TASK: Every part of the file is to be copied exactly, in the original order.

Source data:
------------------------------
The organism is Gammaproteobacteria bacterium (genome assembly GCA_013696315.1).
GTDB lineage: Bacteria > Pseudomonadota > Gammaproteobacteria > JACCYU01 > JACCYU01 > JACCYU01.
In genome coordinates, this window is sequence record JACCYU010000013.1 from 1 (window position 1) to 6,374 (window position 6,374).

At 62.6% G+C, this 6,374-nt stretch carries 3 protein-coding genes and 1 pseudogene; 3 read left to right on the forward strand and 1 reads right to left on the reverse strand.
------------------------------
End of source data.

The organism is Gammaproteobacteria bacterium (genome assembly GCA_013696315.1).
GTDB lineage: Bacteria > Pseudomonadota > Gammaproteobacteria > JACCYU01 > JACCYU01 > JACCYU01.
In genome coordinates, this window is sequence record JACCYU010000013.1 from 1 (window position 1) to 6,374 (window position 6,374).

At 62.6% G+C, this 6,374-nt stretch carries 3 protein-coding genes and 1 pseudogene; 3 read left to right on the forward strand and 1 reads right to left on the reverse strand.